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Ko So-young looks for image change

2006/12/21 | Permalink | Source

Ko So-young has spent a long time building up her luxurious image. Since her debut in the early 1990s, she has been identified as a beautiful actress with a radiant smile and a classy posture. No wonder she recently won a lucrative advertising contract for an upscale apartment complex advertisement.

Ko is now betting that she can overhaul her image, at least on the silver screen anyway. In "Eonniga ganda (Project Makeover)" ("Go Go Sister"), directed by Kim Chang-rae, she plays an average Korean girl in her 30s who wants to redesign her complicated life.

The challenge: Ko is far from an average woman by any account. Her overall image does not have any "average" quality. But the character she plays in the film is, well, average.

Na Jeong-ju, played by Ko, is an assistant designer who believes her first love destroyed her entire life. Back in 1994 - at the tender age of 18 - Jeong-ju fell in love with Cho Ha-nui (Kim Jung-min), a high school kid who wanted to become a top singer.

But the relationship did not last long. The self-conscious boy jilted her shortly after their secret trip to the northeastern city of Chuncheon. The implication is that he slept with her once and that was the only thing he wanted. After all, he is a handsome singer-wannabe and there were plenty of other girls waiting in the high-school romance wings.

For some mysterious reason, Jeong-ju is given a chance to fix her problem once and for all: getting back to the year 1994 where she can intervene in her fate and sever ties with the playboy before matters go awry.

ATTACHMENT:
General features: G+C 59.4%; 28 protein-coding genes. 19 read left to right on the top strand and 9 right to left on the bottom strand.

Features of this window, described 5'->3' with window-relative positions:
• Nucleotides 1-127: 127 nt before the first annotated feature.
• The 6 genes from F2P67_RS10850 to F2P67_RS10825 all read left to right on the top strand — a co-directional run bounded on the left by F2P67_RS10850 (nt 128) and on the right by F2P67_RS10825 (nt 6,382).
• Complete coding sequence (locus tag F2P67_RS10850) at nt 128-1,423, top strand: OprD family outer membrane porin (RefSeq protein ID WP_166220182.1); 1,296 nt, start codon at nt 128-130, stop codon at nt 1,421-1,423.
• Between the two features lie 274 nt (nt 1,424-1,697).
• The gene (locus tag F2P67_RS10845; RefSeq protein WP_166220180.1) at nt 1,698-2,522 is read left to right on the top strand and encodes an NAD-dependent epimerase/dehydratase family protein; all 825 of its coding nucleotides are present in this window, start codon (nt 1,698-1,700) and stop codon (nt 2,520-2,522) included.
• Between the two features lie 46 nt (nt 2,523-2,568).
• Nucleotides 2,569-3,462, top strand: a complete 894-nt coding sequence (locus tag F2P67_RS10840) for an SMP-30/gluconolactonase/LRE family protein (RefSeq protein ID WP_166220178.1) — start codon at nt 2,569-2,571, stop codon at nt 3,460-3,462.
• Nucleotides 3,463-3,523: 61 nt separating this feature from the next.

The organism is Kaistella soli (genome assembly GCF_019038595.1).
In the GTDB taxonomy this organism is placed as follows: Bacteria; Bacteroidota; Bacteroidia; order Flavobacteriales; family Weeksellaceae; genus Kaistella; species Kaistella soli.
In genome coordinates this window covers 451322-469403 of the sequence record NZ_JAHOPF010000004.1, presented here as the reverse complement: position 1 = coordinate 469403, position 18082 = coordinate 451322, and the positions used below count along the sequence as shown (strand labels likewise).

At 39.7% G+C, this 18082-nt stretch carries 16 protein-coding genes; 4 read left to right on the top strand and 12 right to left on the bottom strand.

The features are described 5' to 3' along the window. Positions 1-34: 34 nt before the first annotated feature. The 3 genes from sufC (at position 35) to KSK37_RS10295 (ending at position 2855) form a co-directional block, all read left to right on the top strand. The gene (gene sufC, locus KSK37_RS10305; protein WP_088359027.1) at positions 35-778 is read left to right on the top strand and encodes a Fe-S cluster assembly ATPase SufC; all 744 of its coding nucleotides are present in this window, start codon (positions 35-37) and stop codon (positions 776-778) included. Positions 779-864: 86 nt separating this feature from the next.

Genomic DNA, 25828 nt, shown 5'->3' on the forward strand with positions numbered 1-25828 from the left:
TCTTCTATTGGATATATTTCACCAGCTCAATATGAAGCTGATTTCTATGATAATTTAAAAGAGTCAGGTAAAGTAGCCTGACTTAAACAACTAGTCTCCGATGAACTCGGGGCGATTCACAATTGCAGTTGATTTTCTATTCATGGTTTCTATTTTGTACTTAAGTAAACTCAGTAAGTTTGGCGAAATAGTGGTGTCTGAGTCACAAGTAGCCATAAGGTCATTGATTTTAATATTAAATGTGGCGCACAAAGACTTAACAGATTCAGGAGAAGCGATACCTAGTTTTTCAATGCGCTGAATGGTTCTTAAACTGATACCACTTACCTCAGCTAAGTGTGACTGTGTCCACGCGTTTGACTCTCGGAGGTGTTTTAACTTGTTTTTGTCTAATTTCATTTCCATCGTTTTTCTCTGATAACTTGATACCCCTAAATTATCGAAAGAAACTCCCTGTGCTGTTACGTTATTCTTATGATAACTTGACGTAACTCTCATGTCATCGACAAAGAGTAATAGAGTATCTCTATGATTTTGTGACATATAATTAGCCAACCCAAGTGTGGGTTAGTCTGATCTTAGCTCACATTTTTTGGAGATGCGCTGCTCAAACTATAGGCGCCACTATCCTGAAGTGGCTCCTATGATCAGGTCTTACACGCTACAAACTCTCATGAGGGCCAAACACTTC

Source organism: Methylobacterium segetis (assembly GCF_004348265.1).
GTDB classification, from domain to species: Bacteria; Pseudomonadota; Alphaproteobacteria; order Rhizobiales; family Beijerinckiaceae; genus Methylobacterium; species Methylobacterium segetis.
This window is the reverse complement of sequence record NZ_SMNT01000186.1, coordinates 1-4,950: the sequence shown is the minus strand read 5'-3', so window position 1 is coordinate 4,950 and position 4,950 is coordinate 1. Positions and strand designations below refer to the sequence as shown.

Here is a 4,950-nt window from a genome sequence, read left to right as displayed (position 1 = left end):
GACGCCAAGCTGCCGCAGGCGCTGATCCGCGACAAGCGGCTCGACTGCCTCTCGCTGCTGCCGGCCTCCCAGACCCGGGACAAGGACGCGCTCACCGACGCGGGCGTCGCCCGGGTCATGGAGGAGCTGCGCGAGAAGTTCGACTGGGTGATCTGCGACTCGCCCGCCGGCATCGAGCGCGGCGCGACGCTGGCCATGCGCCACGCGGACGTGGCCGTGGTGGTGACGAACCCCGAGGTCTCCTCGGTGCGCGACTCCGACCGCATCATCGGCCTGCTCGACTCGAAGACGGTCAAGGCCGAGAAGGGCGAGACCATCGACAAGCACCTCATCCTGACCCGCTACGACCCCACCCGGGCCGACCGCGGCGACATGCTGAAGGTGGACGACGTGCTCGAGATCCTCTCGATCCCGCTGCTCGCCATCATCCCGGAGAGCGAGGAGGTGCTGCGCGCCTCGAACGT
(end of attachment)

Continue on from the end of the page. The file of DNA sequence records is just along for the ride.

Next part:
As the main character is attempting a drastic makeover, actress Ko is also jumping into a complete image makeover. She tries (or pretends) to shed her luxurious image and embrace a comical role as a desperate thirtysomething.

The movie itself is not overly sentimental. Nor is it an exact copy of "Back to the Future" or "Peggy Sue Got Married". Director Kim manages to pull off much-needed balance and restraint while offering a set of items that bring back memories of the early 1990s - pagers, Guess jeans, then popular Korean singers and their hit songs.

The question is why Ko wants to have a makeover as a film actress. A plausible reason is that she is still recovering from the commercial failure in her role in "A.P.T" earlier this year.

The horror thriller, adapted from a popular online comic series, tanked at the box office with just 800,000 tickets sold across the nation leaving critics unimpressed. In fact, Ko's appearance in "A.P.T" came after a four-year hiatus from the film industry, so there were plenty of positive expectations for her performance. As the negative box office numbers and reviews came in, the sense of industry disappointment was equally intense.

Speculation about Ko's first-ever stab at a comic role is that she wants to turn her typically static image into a dynamic, potentially versatile one through "Project Makeover", a fitting title and theme for the 35-year-old actress.

The film, however, is unlikely to provide a real makeover for Ko because her inherently elegant image does not fit in with the mundane, almost slapstick role.

While Ko is highly popular as a television commercial model, her score on the big screen is not so spectacular. She did not get high marks for her role in various films including "Double Agent" (2003), and the only bright spot is "A Day", directed by Han Ji-seung in 2001.

Ko won the Golden Bell Best Actress Award for this film, which proved her value as a serious movie actress. But even the award was not a timely recognition given that Ko debuted in 1992 and solidified her image as an icon of the 1990s.

"Project Makeover", to be released nationwide on Jan. 4, explores a woman's desire to get a revolutionary makeover in her wretched life. As with the film's desperate character, Ko is battling to get a makeover in her acting career. But the task for both the fictional character and real-life Ko seems daunting. After all, a makeover rarely, if ever, happens when the current image is just fine.

By Yang Sung-jin

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